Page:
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Fun Tips to Conquer Common KS1 Grammar Mistakes

cartoon sausage mash and peasGood grammar can make the difference between “it’s time to eat, grandad” and “it’s time to eat grandad”!

However, helping your class to become grammar gurus won’t just prevent comical literacy errors. cartoon grandpa, green jumper and wooden cane

Grammar is vital to both written and verbal messages, allowing us to be clearly understood. As a result, communication is far more rewarding, with children able to clearly express their fantastic ideas and imaginations.

Whether writing a postcard to their auntie, an invite to a birthday party or a letter to Father Christmas, confident grammar will open the door to meaningful interaction and opportunities – but it’s a lot to learn (and can feel like even more to teach, especially when ability is wildly mixed). 

So, to help your pupils become first-class communicators, take a look at our tips to help overcome some of the most common grammar mistakes encountered in KS1.


1. Big problems with little characters – can your class use capital letters appropriately?

Whether they’re completely overused or entirely absent, including capital letters can either be a case of ‘I forgot’ or ‘I really don’t know’.

To help children think about the context of what they’re writing, as opposed to just how it looks on the page, try using visual cues.  

Hold up a picture and let the children advise of the spelling – and if it needs a capital letter. Mum, dog, London, apple – a nice mix. 

Your class will be identifying proper nouns before you can say ‘Visit Pete’s Pizzeria in Paris’!


2. Avoid an apostrophe catastrophe. 

When teaching shortened forms of words, as well as marking possession, apostrophes for contraction are generally the easier concept for children to grasp.

If your class are struggling to indicate possession in the right way, a classic game of bingo can really help the penny to drop.

Pass all the children a bingo board, with sentences showing apostrophes used for possession – such as ‘Jack’s book’ and ‘the scooter’s wheels’. 

Equip yourself with a separate set of sentences, without apostrophes, but matching – such as ‘the book belongs to Jack’ and ‘the wheels of the scooter’. When you read these sentences aloud, the children are tasked with crossing off the sentence with the corresponding apostrophe use.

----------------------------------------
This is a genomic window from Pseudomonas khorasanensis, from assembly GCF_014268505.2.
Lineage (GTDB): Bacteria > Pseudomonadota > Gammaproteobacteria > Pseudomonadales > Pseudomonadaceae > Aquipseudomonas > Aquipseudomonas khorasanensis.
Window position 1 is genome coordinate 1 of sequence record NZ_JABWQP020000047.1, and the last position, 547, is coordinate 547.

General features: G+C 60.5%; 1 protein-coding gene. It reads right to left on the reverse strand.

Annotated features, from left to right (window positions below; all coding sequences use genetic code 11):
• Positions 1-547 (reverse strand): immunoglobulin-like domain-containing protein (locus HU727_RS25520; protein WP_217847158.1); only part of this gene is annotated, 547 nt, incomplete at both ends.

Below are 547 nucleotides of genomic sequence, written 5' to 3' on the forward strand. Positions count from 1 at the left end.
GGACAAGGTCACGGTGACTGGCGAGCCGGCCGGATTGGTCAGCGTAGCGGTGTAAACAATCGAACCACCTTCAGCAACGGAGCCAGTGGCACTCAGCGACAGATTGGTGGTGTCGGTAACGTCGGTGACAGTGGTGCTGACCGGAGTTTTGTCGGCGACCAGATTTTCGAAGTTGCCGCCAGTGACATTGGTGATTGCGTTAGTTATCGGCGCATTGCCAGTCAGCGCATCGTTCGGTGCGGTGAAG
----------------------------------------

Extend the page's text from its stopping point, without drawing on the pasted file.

When they cross off a line – “BINGO!”.

3. Comma confusion is going, going, gone!Comma

Help your class brush up on their list-making skills, just in time for Christmas; after all, who knows the current criteria to avoid a lump of coal?

A game of ‘Guess Who’ is a fun way to introduce writing lists, while also letting the class get to know each other a little better.

Ask the children to write a sentence describing a friend; for example, “This person has brown hair, a pet dog, nice handwriting and a sister”.  

Go around the room and ask each child to read their sentence aloud, indicating where the comma sits (they could just say ‘comma’, or perhaps do something more fun, like a hand gesture). 

Can the class guess who they’re describing? Can they confirm that the commas have been used correctly?


4. Fully ingrain the use of full stops.Full stop

Do your pupils put a full stop on the end of every line – even though the sentence hasn’t ended? Or do they simply not use them at all?

Try playing ‘traffic lights’, using a green and a red pen or pencil. 

The start of each sentence is ‘GO!’, so mark that first capital letter in green. The end of the sentence is ‘STOP!’, so note that full stop in red. 

Before you know it, your class will understand that sentences are commanded by the writer, not the paper!


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